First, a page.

As cliché as it may sound, the old saying is true; you are your own worst enemy.

Over the course of this past Passover, as is the case with every Passover, we recounted the miracle which was the Israelites’ exodus from the Egypt. Faced by an enemy much stronger than they, the Israelites escaped persecution with the help of G-d.

This case, one of the first of its kind for the would-be Jewish people, set an eerie precedent for the years to come. Over the course of a long and colorful history, the Jewish people have faced many enemies, none of whom have succeeded in their ultimate goal: destroying of the Jewish people. Be it the Egyptians, the Philistines, the Greeks, the Romans, or the Nazis, to name a few, no group who has attempted to annihilate the Jewish people has succeeded. The enemies were bound together by a uniform, an accent, a religion, or a common creed; they were enemies whose drive to destroy us and our culture drove us to defend ourselves. And once we and the members of the world banded together to confront these enemies, they faltered and failed.

What happens when we become our own enemy?

As is stated in my bio, I am one of the chairmembers and founders of a very successful Israel Advocacy Club. Because of this, I have had many wonderful opportunities over the past three years to network with other students who, like myself, dedicate their time to ensuring that students have the knowledge and skills-set they need to defend, promote, and appreciate Israel wherever they are. In many of the conversations that I have had with leaders of various Israel Advocacy clubs from across the country, both on a high school and collegiate level, there seems to be a recurring theme which pervades clearly in every discussion about the troubles that they have with Israel Advocacy on their campuses.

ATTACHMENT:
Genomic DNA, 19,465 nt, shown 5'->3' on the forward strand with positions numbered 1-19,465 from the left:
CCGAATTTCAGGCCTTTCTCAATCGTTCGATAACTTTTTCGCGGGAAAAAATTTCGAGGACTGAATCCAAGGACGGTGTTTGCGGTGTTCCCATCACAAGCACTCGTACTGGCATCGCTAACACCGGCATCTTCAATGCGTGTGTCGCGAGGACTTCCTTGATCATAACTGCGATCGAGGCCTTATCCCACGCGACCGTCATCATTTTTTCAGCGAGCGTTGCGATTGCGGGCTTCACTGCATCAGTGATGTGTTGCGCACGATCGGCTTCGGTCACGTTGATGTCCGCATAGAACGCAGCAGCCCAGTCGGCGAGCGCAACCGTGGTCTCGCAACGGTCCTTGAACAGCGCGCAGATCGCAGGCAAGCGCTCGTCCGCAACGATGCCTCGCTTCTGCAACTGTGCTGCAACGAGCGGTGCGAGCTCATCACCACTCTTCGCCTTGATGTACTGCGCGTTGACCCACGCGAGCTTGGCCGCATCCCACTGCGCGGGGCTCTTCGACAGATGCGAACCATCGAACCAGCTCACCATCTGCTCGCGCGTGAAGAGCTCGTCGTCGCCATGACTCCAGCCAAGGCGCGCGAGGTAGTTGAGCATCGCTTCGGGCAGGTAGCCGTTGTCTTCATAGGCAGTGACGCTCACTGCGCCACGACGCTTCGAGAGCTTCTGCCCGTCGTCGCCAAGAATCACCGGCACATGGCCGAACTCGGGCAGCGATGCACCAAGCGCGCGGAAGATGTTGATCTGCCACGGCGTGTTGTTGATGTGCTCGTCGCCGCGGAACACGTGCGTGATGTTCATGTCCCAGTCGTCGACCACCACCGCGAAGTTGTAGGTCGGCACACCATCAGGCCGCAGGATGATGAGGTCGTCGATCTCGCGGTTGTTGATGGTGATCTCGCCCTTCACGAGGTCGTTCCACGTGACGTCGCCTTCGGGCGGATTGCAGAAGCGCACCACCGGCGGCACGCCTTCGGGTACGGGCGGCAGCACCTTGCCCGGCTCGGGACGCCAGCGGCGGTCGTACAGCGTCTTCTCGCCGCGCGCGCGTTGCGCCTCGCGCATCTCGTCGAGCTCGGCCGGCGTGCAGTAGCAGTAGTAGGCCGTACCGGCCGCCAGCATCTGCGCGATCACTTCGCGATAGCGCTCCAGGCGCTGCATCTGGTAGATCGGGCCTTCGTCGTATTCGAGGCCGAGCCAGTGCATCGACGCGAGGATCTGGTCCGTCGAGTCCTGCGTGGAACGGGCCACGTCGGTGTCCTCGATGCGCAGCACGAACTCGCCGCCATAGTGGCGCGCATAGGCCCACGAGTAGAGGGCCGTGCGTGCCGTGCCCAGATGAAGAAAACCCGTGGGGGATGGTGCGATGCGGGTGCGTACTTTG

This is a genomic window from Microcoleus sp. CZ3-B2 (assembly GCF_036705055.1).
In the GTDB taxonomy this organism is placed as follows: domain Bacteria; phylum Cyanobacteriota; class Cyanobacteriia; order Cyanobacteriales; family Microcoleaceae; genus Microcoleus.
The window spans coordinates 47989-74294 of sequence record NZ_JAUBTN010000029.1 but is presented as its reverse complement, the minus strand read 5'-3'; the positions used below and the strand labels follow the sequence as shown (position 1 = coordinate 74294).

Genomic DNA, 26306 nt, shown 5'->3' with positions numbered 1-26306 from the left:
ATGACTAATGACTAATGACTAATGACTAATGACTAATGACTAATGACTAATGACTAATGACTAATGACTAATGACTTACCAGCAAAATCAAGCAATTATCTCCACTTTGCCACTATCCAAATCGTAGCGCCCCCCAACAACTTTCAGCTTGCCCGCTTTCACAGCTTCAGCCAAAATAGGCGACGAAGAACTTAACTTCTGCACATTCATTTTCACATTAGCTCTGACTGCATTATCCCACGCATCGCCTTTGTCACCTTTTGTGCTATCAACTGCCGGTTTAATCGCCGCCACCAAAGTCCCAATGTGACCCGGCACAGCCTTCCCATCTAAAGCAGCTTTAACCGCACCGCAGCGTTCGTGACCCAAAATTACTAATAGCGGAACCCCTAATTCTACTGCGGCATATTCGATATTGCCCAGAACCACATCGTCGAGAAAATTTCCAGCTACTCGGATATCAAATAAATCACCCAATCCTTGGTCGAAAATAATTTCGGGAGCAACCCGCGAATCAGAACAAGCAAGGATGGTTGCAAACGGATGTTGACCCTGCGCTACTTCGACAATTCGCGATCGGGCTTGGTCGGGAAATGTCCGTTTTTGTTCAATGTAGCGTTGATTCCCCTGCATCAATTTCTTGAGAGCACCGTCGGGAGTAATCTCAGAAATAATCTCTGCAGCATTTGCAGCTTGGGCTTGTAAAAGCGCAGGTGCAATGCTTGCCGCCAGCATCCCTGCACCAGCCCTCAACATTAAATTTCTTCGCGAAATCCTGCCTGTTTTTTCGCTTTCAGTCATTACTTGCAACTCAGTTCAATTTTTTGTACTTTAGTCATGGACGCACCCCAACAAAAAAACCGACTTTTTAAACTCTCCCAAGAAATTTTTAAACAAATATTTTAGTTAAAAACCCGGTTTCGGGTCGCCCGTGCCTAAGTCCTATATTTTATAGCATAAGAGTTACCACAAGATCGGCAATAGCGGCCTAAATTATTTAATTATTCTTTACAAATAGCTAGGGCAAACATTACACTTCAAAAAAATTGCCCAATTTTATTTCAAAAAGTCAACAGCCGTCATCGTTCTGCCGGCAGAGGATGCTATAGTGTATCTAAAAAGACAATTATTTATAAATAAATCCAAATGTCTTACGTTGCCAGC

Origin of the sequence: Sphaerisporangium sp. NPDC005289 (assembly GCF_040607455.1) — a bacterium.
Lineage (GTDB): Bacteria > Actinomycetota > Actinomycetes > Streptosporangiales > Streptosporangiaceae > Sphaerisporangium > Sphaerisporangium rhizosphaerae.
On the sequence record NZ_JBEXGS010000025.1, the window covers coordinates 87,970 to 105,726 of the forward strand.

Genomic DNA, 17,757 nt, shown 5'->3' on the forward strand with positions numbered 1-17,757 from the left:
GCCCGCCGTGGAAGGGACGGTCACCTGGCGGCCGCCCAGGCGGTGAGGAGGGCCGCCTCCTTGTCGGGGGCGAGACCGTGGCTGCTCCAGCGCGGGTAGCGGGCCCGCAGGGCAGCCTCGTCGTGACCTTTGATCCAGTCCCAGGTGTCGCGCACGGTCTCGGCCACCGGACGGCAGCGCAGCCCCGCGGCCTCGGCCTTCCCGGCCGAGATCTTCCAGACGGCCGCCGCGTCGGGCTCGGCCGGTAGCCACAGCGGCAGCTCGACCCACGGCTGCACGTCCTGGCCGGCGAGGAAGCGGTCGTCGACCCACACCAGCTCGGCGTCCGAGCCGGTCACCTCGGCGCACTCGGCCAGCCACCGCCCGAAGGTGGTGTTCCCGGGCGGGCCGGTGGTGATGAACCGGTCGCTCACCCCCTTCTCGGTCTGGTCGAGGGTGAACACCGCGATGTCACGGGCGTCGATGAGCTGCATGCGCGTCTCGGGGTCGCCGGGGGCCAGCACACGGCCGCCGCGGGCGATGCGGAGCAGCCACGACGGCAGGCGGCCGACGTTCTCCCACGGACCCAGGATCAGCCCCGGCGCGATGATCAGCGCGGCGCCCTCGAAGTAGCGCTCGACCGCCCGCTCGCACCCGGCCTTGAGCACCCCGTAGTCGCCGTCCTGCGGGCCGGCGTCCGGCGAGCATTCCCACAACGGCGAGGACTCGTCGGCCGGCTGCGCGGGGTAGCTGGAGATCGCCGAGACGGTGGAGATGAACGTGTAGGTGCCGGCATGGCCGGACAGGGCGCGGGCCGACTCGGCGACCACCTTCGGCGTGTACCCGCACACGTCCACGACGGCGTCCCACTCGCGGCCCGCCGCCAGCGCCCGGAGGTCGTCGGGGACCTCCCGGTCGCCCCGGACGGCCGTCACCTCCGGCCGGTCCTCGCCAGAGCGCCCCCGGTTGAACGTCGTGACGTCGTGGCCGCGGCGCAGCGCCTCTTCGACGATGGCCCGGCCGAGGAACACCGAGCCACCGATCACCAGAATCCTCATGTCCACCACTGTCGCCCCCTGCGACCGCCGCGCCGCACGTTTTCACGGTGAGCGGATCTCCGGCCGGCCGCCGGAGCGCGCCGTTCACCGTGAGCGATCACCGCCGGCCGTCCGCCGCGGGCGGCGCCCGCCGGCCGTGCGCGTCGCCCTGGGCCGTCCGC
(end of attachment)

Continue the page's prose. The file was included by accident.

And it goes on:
While anti-Semitism is a large part of this theme, anti-Semitism is only half the equation; the other half is apathy. Coupled with a lack of an interest, an apathetic view towards responding to anti-Semitism on the part of many Jewish and non-Jewish students who are Zionists, unchecked, casual anti-Semitism has emboldened anti-Semites as well as anti-Israel bigots to act freely without fear of opposition. Every new attack on the fabric of Jewish and pro-Israel life on campus seems like the one that preceded it. The marriage between apathy and Anti-Semitism has begun to cripple us; how can we not take the blame for part of this?

Now, before anyone reading this jumps to any conclusions about my personal beliefs, I’d like to make something abundantly clear: I wholeheartedly believe that Anti-Semitism is one of the worst issues on many of or campuses today. Many friends of mine are afraid to wear Kippot, a religious head-covering, due simply to the fact that there is a chance they will be discriminated against for being. Swastikas are spray-painted on the walls of Jewish fraternities. Rachel Beyda, a student at UCLA, had her ability to serve on a Judicial Board called into question simply because she’s a Jew. Anti-Semitism is running rampant on our campuses and, due to this, many students shy away from involving themselves in matters relating to Israel; many have lost interest in defending Israel because of Anti-Semitism, many are scared. Yet I believe that an apathy on the part of many Zionist students, coupled with anti-Semitism on the part of Israel’s detractors on our campuses has created an environment which condones, supports, and fosters Israel bashing.